The present invention has been devised to solve the above problem. That is, the present invention performs two steps on a computer with a mask pattern correction program for correcting a design pattern which serves as a source to form a mask pattern so that, by exposure of a mask with a pattern formed thereon onto a substrate, the mask pattern is transferred as designed. One of the steps is to determine, before simulation of the dimension of the pattern transferred by exposure, whether the simulation result will converge. The other step is to classify design pattern edges into first and second target edges, correct the first target edges and perform simulation thereon if it is determined that the simulation result will not converge.

Here, it is determined that the simulation result will not converge if the spacing between each of the edges of the design pattern and the edge of the adjacent pattern or the edge-to-edge spacing in the design pattern is smaller than a given spacing. It is also determined that the simulation result will not converge if the difference between transferred pattern and design pattern does not fall within a given range when correction of the design pattern by a given amount followed by the simulation using the design pattern is repeated a predetermined number of times.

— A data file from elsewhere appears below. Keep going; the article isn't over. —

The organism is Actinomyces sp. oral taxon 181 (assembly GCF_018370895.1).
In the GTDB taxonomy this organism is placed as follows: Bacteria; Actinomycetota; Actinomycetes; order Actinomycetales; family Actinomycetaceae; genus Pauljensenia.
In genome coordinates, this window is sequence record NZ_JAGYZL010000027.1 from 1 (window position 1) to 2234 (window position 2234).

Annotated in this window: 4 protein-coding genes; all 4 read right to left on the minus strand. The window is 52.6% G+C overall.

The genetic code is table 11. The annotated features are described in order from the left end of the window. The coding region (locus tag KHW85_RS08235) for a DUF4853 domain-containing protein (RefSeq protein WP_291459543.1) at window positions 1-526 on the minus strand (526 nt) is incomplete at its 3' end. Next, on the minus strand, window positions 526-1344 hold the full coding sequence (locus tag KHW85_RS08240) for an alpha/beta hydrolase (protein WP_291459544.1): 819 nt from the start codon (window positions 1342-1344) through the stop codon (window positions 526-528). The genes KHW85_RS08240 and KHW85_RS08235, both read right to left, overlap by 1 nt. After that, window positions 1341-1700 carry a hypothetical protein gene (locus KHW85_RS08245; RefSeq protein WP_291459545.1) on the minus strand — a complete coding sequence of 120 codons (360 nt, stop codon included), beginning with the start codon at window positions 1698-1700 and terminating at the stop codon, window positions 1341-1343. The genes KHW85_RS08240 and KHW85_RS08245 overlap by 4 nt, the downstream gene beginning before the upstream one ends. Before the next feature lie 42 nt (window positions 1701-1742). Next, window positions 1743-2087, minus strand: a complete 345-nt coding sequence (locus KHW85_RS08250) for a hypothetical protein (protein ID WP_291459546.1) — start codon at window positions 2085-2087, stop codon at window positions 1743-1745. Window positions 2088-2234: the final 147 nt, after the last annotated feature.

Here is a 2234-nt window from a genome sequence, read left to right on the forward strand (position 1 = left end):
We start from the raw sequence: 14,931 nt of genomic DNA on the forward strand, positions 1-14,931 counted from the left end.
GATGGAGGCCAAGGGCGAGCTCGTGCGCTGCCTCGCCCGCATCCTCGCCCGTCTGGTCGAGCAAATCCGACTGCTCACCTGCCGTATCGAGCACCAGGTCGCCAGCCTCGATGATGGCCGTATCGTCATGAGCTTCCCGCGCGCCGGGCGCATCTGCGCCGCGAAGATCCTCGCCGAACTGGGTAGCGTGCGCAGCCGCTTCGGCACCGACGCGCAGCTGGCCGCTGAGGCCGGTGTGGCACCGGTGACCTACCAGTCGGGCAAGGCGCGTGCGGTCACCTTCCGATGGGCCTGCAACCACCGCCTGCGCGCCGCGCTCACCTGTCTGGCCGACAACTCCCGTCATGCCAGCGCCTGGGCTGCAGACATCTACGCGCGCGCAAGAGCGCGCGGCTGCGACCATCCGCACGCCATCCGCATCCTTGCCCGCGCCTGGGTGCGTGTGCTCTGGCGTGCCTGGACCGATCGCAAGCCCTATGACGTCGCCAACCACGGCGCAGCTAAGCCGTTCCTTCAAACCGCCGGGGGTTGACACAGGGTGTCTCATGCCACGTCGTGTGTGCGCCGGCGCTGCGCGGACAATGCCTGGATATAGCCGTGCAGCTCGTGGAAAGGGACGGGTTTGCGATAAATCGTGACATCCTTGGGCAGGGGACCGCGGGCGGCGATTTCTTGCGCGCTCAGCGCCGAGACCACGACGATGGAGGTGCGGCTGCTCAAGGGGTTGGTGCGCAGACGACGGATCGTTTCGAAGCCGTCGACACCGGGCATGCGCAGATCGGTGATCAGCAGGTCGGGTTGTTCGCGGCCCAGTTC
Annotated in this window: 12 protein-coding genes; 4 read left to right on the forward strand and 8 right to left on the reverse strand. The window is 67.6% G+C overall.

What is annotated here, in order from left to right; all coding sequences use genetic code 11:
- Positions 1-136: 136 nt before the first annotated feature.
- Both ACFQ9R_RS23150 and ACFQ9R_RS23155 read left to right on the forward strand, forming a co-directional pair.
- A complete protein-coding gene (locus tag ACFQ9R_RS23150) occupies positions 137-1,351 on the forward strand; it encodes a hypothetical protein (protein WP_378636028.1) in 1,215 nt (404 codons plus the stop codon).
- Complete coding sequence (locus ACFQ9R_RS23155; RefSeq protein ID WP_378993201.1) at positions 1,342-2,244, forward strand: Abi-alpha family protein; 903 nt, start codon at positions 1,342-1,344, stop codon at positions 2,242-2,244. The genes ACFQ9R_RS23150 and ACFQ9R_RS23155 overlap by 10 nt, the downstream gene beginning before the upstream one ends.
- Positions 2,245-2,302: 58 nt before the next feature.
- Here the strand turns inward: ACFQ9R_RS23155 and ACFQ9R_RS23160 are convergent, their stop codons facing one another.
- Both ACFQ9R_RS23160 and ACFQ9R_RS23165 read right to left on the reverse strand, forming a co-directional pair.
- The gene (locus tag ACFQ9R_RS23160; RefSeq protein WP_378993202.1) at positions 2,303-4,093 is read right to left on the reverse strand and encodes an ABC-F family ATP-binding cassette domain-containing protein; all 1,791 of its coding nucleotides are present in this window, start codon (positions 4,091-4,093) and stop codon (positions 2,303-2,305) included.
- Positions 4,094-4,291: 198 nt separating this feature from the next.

More specifically, the present invention is a mask pattern correction program for correcting a design pattern which serves as a source to form a mask pattern so that a pattern formed on a mask is transferred, as designed, onto a wafer which is a substrate. If the mask pattern is fine and densely packed, or if the difference between transferred pattern and design values does not fall within a given range after a repetition of simulation and design pattern correction, the program classifies design pattern edges into first and second edges, corrects the first edges and performs simulation thereon.

The above process ensures that the design pattern is more elaborately corrected than by ordinary correction, thus allowing simulation calculations to converge in a shorter period of time.